Rusty Shackleford
If you want a fairly cheap game with great replayability and that's also the best gateway game on the market, I highly recommend Kingsburg.
Christopher K. Halbower

Most Helpful Customer Reviews

18 of 18 people found the following review helpful By ONENEO VINE VOICE on January 22, 2010
For a fantasy game fan, just browsing Fantasy Flight Games' catalog can be comparable to an alcoholic strolling around a liquor store: Too many choices, intriguing all. As I've been using what spare time I can muster to methodically sample various treats from said catalog, Kingsburg has been on my "to do" list for quite some time. In a recent "free-shipping induced" online ordering binge, I finally slapped ol Kingsburg into the virtual cart with high, if somewhat hazy, expectations.

Low and behold, after several close rounds of play, I am pleased to report that Fantasy Flight has managed to put out another winner in the fantasy board game genre, this one a combination of resource management, basic combat, and opponent-oriented strategy.

If, like me, you find yourself attempting to make some sort of logical game play assessment based exclusively on the back of the box's description paired to photos of the (seemingly insanely complex) game in play, let me begin by putting your mind at ease. The game is deceptively intuitive after only a full 90-minute play, perhaps even earlier than that but by the second full game, you'll find yourself referring to the 8-page rulebook less and less.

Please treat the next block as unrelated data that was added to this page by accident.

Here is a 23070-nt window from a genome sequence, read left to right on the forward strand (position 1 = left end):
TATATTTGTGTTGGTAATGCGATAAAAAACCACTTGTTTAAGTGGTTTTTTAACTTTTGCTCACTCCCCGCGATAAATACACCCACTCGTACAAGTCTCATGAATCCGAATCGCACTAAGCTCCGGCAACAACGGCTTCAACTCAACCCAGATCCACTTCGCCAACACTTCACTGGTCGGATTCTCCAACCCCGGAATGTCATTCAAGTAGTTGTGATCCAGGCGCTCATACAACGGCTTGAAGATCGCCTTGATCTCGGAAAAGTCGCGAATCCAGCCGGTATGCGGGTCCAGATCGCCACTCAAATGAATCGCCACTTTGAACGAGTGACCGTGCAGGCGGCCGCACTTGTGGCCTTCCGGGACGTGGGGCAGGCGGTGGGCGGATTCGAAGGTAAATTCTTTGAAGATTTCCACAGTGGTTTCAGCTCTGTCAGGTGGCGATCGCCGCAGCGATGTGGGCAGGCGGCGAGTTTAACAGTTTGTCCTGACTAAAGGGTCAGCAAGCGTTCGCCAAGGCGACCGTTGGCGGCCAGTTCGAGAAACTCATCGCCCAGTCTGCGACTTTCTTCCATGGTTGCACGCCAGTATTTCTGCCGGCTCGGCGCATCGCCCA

True to the teasers, you assume the role of one of the king's governors in a land with apparently very invade-able borders. The idea of the game is to come out furthest on the board's outermost scoring track at the conclusion. Pacing the flow of things is both a seasonal and annual counter (4 seasons per year/ 5 years total game time). Not to worry if five years sounds like an awful big commitment, a table of experienced players will enjoy complete game times between a little over an hour to an hour and a half maximum.
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20 of 22 people found the following review helpful By Christopher K. Halbower on October 17, 2009
Kingsburg is a worker placement board game designed by Andrea Chiarvesio and Luca Iennaco. The game is published in the United States by Fantasy Flight Games. For its price, quality and game play: Kingsburg is the best gateway game on the market.

Players strive to score the most victory points. You score victory points mostly by building. In order to make buildings, players must have resources: gold, ore and wood. Buildings give players several benefits such as bonuses to battle, extra resources, and manipulation of dice rolls.

Players have a town mat in front of them. This shows which buildings they have built. The buildings on the far left are entry level. To make buildings, you must have both the appropriate resources and have built all the other buildings to left of the desired building. Thus, long term strategy is required when deciding which building paths a player will take.